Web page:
Monday, April 21, 2014


Today is the 18th day of the A to Z April Challenge. Participants in this blog hop post on a letter of the alphabet every day except Sundays. To visit the main web page where the entire list of players is, click HERE.

I chose Fantasy for my theme and today I'm telling about the Runestone.

Many tales use runestones in their worlds as a way to tell a story. Today I'm going to tell about the real runestones that exist in the northern countries of Europe.

A runestone is typically a raised stone with a runic inscription, but the term can also be applied to inscriptions on boulders and on bedrock. The tradition began in the 4th century, and it lasted into the 12th century, but most of the runestones date from the late Viking Age. Most runestones are located in Scandinavia, but there are also scattered runestones in locations that were visited by Norsemen in the Viking Age. Runestones are often memorials to deceased men. Runestones were usually brightly coloured when erected, though it is no longer evident as the colour has worn off.

The tradition of raising stones that had runic inscriptions first appeared in the 4th and 5th century in Norway and Sweden, and these early runestones were placed next to graves.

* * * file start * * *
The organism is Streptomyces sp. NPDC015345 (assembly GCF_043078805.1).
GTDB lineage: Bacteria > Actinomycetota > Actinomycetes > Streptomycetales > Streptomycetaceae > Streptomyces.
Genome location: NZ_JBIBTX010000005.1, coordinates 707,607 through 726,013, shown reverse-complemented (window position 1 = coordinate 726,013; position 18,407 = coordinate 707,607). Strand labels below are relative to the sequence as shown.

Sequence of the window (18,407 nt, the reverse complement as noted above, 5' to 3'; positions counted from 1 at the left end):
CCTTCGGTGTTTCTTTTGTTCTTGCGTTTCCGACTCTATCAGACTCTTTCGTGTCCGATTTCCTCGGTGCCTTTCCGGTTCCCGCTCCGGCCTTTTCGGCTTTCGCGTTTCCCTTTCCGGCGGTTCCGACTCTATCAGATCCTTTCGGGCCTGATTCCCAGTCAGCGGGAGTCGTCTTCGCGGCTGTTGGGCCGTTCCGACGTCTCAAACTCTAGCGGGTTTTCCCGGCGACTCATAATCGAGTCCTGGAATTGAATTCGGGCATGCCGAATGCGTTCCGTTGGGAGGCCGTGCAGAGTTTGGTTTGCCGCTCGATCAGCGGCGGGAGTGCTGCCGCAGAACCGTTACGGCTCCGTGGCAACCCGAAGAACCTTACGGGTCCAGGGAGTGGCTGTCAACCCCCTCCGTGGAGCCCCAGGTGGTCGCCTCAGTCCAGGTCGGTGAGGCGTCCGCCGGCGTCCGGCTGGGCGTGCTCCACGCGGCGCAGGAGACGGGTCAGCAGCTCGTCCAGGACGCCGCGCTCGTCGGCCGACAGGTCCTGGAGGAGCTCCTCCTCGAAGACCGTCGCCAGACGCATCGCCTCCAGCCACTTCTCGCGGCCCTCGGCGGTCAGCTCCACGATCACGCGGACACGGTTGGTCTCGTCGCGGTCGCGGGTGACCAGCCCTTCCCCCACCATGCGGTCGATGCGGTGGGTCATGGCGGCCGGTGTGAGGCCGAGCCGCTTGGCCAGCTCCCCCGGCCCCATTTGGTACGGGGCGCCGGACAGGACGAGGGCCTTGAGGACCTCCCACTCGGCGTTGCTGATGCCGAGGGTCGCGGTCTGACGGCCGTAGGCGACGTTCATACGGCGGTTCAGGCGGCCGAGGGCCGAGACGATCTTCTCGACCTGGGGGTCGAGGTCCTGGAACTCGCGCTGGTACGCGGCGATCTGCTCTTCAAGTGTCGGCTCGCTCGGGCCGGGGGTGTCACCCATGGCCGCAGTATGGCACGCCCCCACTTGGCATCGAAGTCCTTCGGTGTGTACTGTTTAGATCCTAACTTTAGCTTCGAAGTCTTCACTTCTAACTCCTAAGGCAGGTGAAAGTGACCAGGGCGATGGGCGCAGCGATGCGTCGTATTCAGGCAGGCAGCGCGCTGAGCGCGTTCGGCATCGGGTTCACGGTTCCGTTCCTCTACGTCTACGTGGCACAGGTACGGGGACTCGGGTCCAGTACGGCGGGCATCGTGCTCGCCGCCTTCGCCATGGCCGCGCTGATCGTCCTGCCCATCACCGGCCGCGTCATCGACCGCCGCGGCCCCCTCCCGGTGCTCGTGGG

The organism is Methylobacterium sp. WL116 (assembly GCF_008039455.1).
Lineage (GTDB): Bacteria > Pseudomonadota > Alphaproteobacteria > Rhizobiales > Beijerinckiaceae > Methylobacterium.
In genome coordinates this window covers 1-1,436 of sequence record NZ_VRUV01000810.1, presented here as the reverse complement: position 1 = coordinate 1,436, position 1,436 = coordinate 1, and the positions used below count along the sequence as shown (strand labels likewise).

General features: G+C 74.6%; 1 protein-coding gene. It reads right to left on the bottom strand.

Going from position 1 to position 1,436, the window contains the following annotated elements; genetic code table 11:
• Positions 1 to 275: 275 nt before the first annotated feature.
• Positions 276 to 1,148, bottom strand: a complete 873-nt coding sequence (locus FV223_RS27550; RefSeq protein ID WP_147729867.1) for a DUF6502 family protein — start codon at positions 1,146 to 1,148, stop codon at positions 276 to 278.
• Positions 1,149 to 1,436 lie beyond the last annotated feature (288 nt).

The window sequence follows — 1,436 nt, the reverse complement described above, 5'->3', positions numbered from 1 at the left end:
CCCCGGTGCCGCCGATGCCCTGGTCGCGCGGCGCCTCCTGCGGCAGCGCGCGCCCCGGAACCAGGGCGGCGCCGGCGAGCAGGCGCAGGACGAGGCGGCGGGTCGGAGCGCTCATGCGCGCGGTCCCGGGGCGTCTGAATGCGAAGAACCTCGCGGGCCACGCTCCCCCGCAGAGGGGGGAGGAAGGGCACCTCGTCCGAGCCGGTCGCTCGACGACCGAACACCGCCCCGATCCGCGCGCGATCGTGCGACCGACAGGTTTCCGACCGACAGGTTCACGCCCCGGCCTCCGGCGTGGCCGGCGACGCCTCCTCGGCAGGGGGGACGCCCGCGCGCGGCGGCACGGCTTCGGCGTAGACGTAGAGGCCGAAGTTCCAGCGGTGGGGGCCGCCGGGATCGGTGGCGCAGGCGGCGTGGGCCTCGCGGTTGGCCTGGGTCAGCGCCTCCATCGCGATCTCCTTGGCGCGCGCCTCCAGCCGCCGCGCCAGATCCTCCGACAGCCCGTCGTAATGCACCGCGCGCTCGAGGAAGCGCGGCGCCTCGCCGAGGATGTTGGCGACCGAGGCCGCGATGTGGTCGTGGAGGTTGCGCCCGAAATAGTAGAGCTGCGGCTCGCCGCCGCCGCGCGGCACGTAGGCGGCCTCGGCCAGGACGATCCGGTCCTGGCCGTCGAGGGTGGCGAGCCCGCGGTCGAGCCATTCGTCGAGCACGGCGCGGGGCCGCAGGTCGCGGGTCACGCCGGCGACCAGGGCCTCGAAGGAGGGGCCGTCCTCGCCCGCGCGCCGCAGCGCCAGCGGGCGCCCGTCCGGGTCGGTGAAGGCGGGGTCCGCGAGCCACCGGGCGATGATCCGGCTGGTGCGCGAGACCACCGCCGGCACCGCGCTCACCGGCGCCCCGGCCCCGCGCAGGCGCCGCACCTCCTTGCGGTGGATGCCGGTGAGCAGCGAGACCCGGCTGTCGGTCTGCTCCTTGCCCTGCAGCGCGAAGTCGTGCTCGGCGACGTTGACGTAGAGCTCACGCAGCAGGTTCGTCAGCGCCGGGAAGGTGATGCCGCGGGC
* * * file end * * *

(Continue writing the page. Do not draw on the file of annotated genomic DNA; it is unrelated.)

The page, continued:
The tradition is mentioned in both Ynglinga saga and Havamal.

For men of consequence a mound should be raised to their memory, and for all other warriors who had been distinguished for manhood a standing stone, a custom that remained long after Odin's time.
~The Ynglinga saga

A son is better
though late he be born,
And his father to death have fared;
seldom stand by the road
Save when kinsman honors his kin.

Another interesting class of runestone is rune-stone-as-self promotion. Bragging was a virtue in Norse society, a habit in which the heroes of sagas often indulged, and is exemplified in runestones of the time. Hundreds of people had stones carved with the purpose of advertising their own achievements or positive traits.

Although most runestones were set up to perpetuate the memories of men, many speak of women, often represented as conscientious landowners and pious Christians.

"Sigrid, Alrik's mother, Orm's daughter made this bridge for her husband Holmgers, father of Sigoerd, for his soul."

"Gunnor, Thythriks daughter, made a bridge in memory of her daughter Astrid. She was the most skillful girl in Hadeland."

Have you used runestones in your stories? I wonder if someone from the future would call our grave markers of today runestones? After all, marking on a stone is still popular today.


  1. Thanks for the history of runestones. I've read something about them before because I used them in my first fantasy novel. Stones erode so it's amazing how long some of them have lasted.

    1. Susan: I thought this history was fascinating.

  2. I didn't know all this about runestones but it is a fascinating history. I have certainly come across them in stories.

    1. Jo: I didn't know about them either. In the stories I read they were used as divination and a source of magic. A little different I think.